Japan

Fujifilm and National Center of Neurology and Psychiatry announce positive study results of Fujifilm’s AI technology predicting mild cognitive impairment conversion to Alzheimer’s disease

- Study published in npj Digital Medicine, a high quality Nature Portfolio journal, cites 88% accuracy

News Release

April 13, 2022

TOKYO, April 13, 2022 —FUJIFILM Corporation (Head Office: Minato-ku, Tokyo; President and CEO, Representative Director: Teiichi Goto) and National Center of Neurology and Psychiatry (location: Kodaira City, Tokyo; President: Kazuyuki Nakagome) announce positive study results of Fujifilm’s new AI technology (hereinafter “AI Technology for AD Progression Prediction”) to predict whether patients with mild cognitive impairment (MCI) will progress to Alzheimer’s disease (AD) within two years. The AI Technology for AD Progression Prediction*1 has an 88%*2 accuracy rate, which was published*3 on April 12 in npj Digital Medicine, a high quality Nature Portfolio journal.

The AI Technology for AD Progression Prediction was developed by Fujifilm based on its advanced image recognition technologies and machine learning expertise.

Following the successful study results, Fujifilm and the National Center of Neurology and Psychiatry will further verify the technology, with the aim of applying it to a stratification of patients in clinical trials for treatment of AD.

Key points of the research outcomes
  • Fujifilm used its advanced image recognition technologies accumulated in the fields of photography and healthcare, to establish an AI technology that predicts the progression from MCI to AD with a high accuracy, even with limited learning data. The AI Technology for AD Progression Prediction makes predictions using multimodal information such as MRI images and cognitive test scores.
  • Fujifilm and National Center of Neurology and Psychiatry research group*4 applied AI Technology for AD Progression Prediction to two databases of different-cohort patient groups (North Americans and Japanese), and confirmed that the accuracy for predicting MCI conversion to AD was about 84-88%. They verified that the AI Technology for AD Progression Prediction has a high generalizability.

Background

There are currently about 55 million dementia patients throughout the world. Moreover, as the population ages, the number is predicted to increase to approximately 139 million by the year 2050. AD, which is a type of dementia, is the most common cause of dementia, and this trend is predicted to continue.

In the development of new drugs for AD in recent years, many clinical trials of MCI patients have been conducted to observe amyloid-β presence, which is the major causal substance of AD and begins accumulating prior to onset of AD. However, most clinical trials have not been successful, and it is difficult to prove statistically significant differences. One of the reasons is that the percentage of patients who progress from MCI to AD within two years is less than 20%*5 and many MCI patients remain unchanged even if they receive placebo. Under these circumstances, Fujifilm and National Center of Neurology and Psychiatry believes that the AI Technology for AD Progression Prediction would address the issue and contribute to evaluate the efficacy of drug candidates accurately.

Content of research

Numerous research has been reported in recent years indicating that the accuracy of image recognition is enhanced by deep learning technology. In addition, accurate predictions require a large dataset of images, however the open database of NA-ADNI*6, the world’s largest AD research project, only has images of about 1,000 MCI patients. Generally, establishing deep learning technology requires over 10 million images in the research of object recognition. To overcome this limitation, Fujifilm built AI Technology for AD Progression Prediction, by targeting specific areas inside the brain that are strongly correlated with the progression of AD.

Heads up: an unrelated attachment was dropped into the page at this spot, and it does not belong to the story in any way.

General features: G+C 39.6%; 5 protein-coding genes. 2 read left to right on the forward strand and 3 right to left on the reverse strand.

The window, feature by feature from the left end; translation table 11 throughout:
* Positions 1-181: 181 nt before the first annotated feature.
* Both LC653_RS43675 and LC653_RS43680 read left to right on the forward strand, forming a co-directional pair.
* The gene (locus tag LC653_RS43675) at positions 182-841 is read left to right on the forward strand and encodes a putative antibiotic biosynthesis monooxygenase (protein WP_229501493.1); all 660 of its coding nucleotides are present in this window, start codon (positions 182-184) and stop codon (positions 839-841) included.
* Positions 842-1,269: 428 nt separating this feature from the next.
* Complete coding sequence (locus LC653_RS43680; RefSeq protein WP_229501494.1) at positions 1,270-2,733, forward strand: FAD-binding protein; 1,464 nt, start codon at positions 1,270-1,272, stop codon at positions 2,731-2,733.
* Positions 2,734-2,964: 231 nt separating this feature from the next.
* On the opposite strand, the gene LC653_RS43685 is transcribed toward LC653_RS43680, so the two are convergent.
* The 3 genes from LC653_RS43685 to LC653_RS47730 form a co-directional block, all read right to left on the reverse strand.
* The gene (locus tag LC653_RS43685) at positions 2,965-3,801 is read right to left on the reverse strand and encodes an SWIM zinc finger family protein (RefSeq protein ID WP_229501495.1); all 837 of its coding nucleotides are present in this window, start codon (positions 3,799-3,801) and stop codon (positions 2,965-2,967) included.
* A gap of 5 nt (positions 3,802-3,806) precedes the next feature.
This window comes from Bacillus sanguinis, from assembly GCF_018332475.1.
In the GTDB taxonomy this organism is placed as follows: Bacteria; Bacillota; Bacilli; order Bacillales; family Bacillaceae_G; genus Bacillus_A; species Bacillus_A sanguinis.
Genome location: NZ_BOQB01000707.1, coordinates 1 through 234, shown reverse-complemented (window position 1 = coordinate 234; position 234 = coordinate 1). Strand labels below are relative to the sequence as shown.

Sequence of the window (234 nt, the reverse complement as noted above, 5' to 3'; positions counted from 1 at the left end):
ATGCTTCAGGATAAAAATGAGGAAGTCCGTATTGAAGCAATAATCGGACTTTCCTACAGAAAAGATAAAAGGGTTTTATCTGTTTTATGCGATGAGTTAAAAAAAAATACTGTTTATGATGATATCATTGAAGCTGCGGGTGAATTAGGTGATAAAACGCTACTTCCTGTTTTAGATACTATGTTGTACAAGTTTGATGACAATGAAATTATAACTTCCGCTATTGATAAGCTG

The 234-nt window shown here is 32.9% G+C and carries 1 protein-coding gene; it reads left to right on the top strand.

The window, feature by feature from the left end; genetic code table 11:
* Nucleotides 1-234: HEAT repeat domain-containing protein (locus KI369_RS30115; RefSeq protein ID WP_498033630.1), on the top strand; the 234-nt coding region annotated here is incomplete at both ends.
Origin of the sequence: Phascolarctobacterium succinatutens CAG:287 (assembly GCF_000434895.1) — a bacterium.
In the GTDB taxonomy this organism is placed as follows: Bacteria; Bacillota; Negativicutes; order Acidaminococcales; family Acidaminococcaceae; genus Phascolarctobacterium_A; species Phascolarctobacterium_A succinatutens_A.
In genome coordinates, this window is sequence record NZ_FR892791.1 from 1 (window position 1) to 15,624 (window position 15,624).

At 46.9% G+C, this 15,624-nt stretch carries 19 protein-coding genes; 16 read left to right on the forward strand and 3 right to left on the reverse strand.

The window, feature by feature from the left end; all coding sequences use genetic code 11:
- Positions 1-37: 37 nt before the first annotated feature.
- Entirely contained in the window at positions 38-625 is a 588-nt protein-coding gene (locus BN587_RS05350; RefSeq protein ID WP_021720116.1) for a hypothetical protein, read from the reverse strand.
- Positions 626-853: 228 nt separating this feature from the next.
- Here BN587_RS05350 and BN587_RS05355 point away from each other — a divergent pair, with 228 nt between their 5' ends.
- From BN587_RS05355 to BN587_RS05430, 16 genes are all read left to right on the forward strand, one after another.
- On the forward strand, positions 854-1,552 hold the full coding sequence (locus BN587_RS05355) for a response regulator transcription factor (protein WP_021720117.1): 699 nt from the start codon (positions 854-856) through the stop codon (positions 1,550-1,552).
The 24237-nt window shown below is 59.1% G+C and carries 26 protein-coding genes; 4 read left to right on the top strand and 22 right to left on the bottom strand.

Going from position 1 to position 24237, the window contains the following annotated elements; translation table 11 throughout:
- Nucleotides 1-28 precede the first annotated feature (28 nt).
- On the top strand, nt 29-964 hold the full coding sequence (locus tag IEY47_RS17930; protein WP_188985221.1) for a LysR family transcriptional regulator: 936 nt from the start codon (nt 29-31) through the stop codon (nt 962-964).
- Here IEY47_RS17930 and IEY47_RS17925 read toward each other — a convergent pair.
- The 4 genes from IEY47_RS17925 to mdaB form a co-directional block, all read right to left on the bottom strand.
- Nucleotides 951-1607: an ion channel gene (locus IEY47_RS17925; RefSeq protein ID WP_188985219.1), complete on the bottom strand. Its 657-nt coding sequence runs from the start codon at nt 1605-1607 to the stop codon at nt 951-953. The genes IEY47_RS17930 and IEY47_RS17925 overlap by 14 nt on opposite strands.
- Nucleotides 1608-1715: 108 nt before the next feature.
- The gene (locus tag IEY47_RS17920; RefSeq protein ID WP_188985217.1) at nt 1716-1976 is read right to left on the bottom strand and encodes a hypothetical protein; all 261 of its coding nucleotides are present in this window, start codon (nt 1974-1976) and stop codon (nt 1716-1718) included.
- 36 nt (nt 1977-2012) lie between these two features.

Establishment of technology

  • Fujifilm used its advanced image recognition technologies accumulated in the fields of photography and healthcare, and focused on ① the hippocampus and ② the anterior temporal lobe, respectively, identified the regions from the three-dimensional MRI brain images that are considered to be strongly correlated with the progression of AD.
  • Fujifilm used deep learning to extract detailed atrophy patterns from the described two regions, and calculated them as the image features*7. AI focused even more on the atrophy patterns in the hippocampus and the amygdala regions which are important regions for AD diagnosis in radiographic image interpretation, and then predicted the progression to AD from those patterns (Fig. 1).
  • NA-ADNI’s MCI patient data was used as the training data. In addition to the described image features extracted from the specific regions that are considered to be strongly correlated with the progression to AD, other clinical information such as cognitive test scores were also used.
[Figure 1] Detailed atrophy patterns that AI focused on predicting the progression to AD (the three-dimensional MRI images)
 (A) AI trained on the entire brain
[image] Fig. 1-A
(B) AI trained on the hippocampus region
[image] Fig. 1-B
(A’) AI trained on the entire brain
[image] Fig. 1-A’
(C) AI trained on the anterior temporal lobe region
[image] Fig. 1-C

Red: High-level of focus, Blue: Low-level of focus

  • AI trained on the entire brain (Fig. 1-A and A’) focused not only on the hippocampus and the amygdala that are strongly correlated with the progression to AD, but also the cerebrospinal fluid and the occipital lobe that are not strongly correlated.